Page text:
Pages in the park: The Berea Story Trail experience

Apr. 20—Sunny skies signal family time at local parks, complete with energetic kids and big smiles. One local destination that might fit the bill for an afternoon stroll is the Berea Story Trail.

The story trail features a book broken up into pieces along a the walking path at Berea City Park. The pages are displayed in frames, and readers have to walk the trail to finish the book.

Berea Story Trail was founded in 2019 by local artist Heather Dent, a Berea College graduate who works to brings accessible nature education and art to the community.

"The first time I ever saw or heard of a story trail was when I visited the Lexington Arboretum," recounted Dent. "They had this adorable picture book about a chameleon featured."

Dent vividly remembered how her son, then eight years old, eagerly dashed from sign to sign to absorb the storybook adventure.

This experience planted the seed for her own vision of crafting a similar trail.

Opportunity knocked a few months later when Dent participated in the Air Institute Program, collaborating with the city to secure funds to actualize her dream in Berea.

In its five-year journey, the trail has showcased over 35 books. The selection rotates eight to ten times annually, with more frequent changes during the summer when kids are on vacation.

Dent herself manages this project, switching out stories sponsored by organizations like the Madison County Public Library and various departments at the college including the Center for Excellence in Learning Through Service (CELTS), and the Carter G Woodson Center.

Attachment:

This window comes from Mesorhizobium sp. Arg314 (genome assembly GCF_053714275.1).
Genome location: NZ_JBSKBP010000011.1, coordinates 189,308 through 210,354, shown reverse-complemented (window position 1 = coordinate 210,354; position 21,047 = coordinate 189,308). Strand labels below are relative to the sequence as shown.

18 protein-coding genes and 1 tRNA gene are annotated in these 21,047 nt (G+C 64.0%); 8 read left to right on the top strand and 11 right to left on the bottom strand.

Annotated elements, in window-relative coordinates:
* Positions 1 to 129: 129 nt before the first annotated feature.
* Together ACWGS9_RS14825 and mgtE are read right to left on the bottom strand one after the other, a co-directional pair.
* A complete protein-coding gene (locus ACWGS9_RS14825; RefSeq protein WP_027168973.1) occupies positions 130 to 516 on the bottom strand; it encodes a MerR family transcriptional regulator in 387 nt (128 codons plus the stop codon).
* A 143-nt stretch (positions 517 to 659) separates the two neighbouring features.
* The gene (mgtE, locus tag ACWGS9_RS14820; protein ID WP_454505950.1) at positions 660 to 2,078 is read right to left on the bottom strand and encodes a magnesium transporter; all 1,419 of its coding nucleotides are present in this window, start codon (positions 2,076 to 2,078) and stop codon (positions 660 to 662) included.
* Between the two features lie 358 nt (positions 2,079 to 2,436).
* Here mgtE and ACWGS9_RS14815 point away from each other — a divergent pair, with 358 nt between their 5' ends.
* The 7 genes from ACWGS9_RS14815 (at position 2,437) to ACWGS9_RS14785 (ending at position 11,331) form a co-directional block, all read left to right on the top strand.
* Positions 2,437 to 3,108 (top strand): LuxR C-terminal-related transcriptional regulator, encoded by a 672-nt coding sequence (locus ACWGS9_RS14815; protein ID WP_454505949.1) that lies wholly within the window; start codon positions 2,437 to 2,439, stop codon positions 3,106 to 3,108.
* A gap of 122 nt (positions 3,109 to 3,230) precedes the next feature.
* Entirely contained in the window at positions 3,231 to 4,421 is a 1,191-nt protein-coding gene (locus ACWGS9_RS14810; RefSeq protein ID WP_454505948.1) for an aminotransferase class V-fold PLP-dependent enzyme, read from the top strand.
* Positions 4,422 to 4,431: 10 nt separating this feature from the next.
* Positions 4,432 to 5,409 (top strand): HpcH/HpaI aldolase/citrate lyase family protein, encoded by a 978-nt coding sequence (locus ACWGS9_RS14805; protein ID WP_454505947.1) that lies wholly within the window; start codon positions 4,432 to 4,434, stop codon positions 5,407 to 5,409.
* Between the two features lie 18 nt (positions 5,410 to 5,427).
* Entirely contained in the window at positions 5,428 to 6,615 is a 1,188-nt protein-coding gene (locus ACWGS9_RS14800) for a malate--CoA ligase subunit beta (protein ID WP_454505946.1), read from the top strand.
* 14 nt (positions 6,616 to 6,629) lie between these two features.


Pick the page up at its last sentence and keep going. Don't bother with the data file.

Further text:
Dent remarked, "You will find me at the story trail with my little red wagon and an allen wrench putting up new stories in all kinds of weather."

The work is worth it to Dent, who hopes that the entire community comes out to see the stories she lovingly plants in the park.

"It fills me with joy every time I walk by and see a family enjoying the story trail. It's hard to know for certain just how many people are impacted, but I like that visitors can enjoy it anonymously," expressed Dent. "The whole point is to provide an accessible outdoor experience for all with no strings attached."

Dent's personal struggle with dyslexia fuels her dedication. A fellow parent shared an anecdote with her:

"I have enjoyed walking for pleasure, but my children do not share that joy. When Heather founded the Berea Story Trail, suddenly my littlest daughter was eager to accompany me on my walks. While it was a thrill to share my hobby with my child, it was particularly moving because she has a reading disability, which usually results in a disdain for books. Reading is my ultimate hobby, and books are my career, so it lifted my spirits to finally have a way to connect with her around books through the story trail."

For Dent, the core message she wishes to impart, particularly to burgeoning readers, is clear: "There is no right or wrong way to read. Combining books and nature makes literacy come alive and engages people who otherwise might choose not to read."

The latest addition to the Berea Story Trail is the book "Old Rock (is not so boring)" by Deb Pilutti, sponsored by CELTS and selected by Berea College student Felizitas Moore.